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Turkey: Erdogan says ties with US 'not healthy', Washington needs to 'sort out' S-400 dispute

Speaking on the sidelines of the UN General Assembly, Erdogan expressed frustration with Biden administration over suspension from F-35 programme
US President Joe Biden (R) speaks with Turkey's President Recep Tayyip Erdogan at a Nato summit meeting in Brussels on 14 June 2021 (AFP)
By in
New York City

Turkish President Recep Tayyip Erdogan said on Thursday that Turkey's relations with the United States were not healthy and that Washington needed to "sort out" issues over Ankara's purchase of the Russian S-400 defence systems, according to broadcaster Haberturk.

Turkish-American relations have been plagued with tensions in recent years. Late last year, the US imposed sanctions on Turkey over its purchase of the Russian S-400 missile defence system and ejected Ankara from the Nato-led F-35 programme to develop advanced fighter jets.

Washington has also angered Ankara with its military support for Kurdish groups in Syria that Turkey views as a threat to its national security.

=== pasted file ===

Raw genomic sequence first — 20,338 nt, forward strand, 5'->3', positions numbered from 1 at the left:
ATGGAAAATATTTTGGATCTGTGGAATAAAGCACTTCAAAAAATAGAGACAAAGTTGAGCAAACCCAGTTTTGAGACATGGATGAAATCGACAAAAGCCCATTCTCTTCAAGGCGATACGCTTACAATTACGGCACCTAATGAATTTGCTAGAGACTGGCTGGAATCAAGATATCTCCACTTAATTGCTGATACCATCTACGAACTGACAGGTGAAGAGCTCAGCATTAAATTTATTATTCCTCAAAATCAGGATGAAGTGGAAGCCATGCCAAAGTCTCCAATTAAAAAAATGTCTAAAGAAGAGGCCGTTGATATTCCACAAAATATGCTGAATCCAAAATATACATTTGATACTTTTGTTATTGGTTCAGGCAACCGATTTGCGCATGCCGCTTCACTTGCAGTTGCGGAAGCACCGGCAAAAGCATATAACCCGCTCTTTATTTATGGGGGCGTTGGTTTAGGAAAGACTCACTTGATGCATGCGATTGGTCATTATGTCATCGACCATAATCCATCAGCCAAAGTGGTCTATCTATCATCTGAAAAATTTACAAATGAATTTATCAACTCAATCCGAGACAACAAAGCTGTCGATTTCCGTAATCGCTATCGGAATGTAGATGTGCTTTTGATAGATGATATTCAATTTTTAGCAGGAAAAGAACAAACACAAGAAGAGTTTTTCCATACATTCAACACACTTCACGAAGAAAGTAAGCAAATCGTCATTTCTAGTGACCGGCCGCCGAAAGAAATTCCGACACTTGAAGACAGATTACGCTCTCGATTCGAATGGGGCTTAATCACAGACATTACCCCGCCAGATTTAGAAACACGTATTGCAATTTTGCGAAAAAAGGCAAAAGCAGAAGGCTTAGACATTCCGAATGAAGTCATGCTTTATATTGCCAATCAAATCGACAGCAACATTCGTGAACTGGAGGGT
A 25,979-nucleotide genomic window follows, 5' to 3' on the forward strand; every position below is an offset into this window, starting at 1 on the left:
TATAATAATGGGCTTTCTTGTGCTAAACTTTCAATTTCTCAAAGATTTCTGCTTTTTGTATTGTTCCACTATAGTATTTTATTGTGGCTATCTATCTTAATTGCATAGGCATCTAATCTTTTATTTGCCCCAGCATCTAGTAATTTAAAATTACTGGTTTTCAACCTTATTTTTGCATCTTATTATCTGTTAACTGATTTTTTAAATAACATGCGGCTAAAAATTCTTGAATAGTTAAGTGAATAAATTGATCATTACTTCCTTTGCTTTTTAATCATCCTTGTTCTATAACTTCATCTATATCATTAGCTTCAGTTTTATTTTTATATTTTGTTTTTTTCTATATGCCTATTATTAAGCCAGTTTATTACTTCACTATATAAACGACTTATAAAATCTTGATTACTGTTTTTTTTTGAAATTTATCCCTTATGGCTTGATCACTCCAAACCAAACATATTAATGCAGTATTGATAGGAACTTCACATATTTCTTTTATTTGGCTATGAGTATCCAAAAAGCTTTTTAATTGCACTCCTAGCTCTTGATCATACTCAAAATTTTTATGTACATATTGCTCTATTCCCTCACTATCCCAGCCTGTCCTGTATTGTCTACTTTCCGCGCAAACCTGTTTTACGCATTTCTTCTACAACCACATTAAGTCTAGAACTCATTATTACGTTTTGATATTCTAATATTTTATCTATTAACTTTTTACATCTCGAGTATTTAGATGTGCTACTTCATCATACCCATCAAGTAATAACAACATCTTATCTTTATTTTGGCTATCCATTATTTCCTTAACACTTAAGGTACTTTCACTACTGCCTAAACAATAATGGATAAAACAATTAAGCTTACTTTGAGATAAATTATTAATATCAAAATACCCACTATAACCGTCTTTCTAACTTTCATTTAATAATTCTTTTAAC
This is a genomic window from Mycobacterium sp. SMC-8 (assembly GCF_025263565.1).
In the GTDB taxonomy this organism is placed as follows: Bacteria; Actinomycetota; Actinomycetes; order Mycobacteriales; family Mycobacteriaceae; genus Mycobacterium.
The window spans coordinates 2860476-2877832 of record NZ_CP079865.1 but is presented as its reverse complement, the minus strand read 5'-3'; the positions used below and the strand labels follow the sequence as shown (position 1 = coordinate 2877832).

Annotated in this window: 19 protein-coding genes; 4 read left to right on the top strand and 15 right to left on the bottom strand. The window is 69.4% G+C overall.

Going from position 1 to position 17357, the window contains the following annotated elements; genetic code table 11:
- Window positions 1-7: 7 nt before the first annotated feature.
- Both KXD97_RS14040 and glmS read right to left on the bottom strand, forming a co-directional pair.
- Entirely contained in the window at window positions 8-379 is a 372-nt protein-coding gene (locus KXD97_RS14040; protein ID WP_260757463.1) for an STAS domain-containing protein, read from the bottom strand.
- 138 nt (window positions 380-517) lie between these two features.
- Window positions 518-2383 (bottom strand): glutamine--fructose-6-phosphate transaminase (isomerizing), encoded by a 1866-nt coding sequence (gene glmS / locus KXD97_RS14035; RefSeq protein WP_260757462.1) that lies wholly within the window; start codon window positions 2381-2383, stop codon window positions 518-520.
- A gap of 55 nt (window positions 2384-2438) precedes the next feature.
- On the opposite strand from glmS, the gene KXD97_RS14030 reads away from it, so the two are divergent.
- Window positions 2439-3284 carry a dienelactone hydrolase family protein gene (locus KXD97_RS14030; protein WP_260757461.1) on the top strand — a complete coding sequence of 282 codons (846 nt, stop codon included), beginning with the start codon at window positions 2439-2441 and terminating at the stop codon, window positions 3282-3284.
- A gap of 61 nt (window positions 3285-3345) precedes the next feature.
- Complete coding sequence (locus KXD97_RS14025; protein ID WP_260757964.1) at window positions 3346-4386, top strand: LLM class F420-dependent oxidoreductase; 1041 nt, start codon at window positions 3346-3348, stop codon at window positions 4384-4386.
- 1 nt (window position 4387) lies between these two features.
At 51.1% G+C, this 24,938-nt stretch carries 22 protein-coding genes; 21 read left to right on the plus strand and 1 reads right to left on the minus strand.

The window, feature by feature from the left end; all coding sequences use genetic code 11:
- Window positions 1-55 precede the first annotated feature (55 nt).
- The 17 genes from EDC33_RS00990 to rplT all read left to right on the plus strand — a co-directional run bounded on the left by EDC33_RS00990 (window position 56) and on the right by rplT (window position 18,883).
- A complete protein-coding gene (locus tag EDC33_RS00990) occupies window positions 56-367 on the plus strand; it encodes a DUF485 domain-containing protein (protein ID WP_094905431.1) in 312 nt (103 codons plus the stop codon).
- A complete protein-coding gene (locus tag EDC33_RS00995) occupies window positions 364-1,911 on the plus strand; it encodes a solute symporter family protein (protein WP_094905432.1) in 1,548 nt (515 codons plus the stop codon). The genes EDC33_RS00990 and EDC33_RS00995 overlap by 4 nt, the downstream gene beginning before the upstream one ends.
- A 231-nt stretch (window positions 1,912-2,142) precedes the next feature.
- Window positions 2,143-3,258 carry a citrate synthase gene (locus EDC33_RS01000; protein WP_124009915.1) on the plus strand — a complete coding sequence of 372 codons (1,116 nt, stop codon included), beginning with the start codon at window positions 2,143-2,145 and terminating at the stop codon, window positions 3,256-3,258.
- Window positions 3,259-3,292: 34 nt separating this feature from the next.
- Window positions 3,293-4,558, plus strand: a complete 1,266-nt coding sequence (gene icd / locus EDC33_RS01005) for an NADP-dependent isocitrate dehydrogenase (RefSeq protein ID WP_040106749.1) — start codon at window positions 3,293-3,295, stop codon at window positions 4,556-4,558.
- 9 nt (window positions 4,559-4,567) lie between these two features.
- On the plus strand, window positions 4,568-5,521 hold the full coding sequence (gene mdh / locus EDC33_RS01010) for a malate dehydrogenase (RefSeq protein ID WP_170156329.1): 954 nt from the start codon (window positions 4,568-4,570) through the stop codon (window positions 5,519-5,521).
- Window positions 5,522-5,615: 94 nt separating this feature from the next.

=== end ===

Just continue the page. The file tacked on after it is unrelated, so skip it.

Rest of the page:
"I cannot say that a healthy process is running in Turkish-American ties... We bought F-35s, we paid $1.4 billion and these F-35s were not given to us. The United States needs to first sort this out," Haberturk quoted Erdogan as telling reporters after attending the UN General Assembly in New York.

Erdogan said Ankara would meet its defence needs from elsewhere if Washington did not help.

Turkey's purchase of the S-400 is subject to the Countering America's Adversaries Through Sanctions Act, which seeks to penalise any foreign government for working with the Russian defence sector.

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Turkey has maintained that it only sought the Russian-made system after it tried, without success, to purchase the American Patriot missile defence system.

"Turkey had multiple opportunities over the last decade to purchase the Patriot defense system from the United States and instead chose to purchase the S-400, which provides Russia revenue, access, and influence," Pentagon Spokesperson John Kirby said earlier this year.

Turkey had greeted the election of US President Joe Biden with some suspicion, fearing a hardening of the American stance towards Turkey on several issues.

In April, the Biden administration irked Ankara when it recognised the mass killing of Armenians by Ottoman forces during World War II as genocide

Still, Turkey had hoped to forge cooperation with the US over Afghanistan after Nato's withdrawal by operating Kabul airport, but had to revise its original plan after the Taliban's rapid takeover of the country.

Erdogan has since been critical of the US withdrawal decision, saying Washington had to "pay the price" for its move.

The two countries should work together as friends but "the current direction does not bode well", Erdogan said, adding he and US President Joe Biden had not "started off right". 

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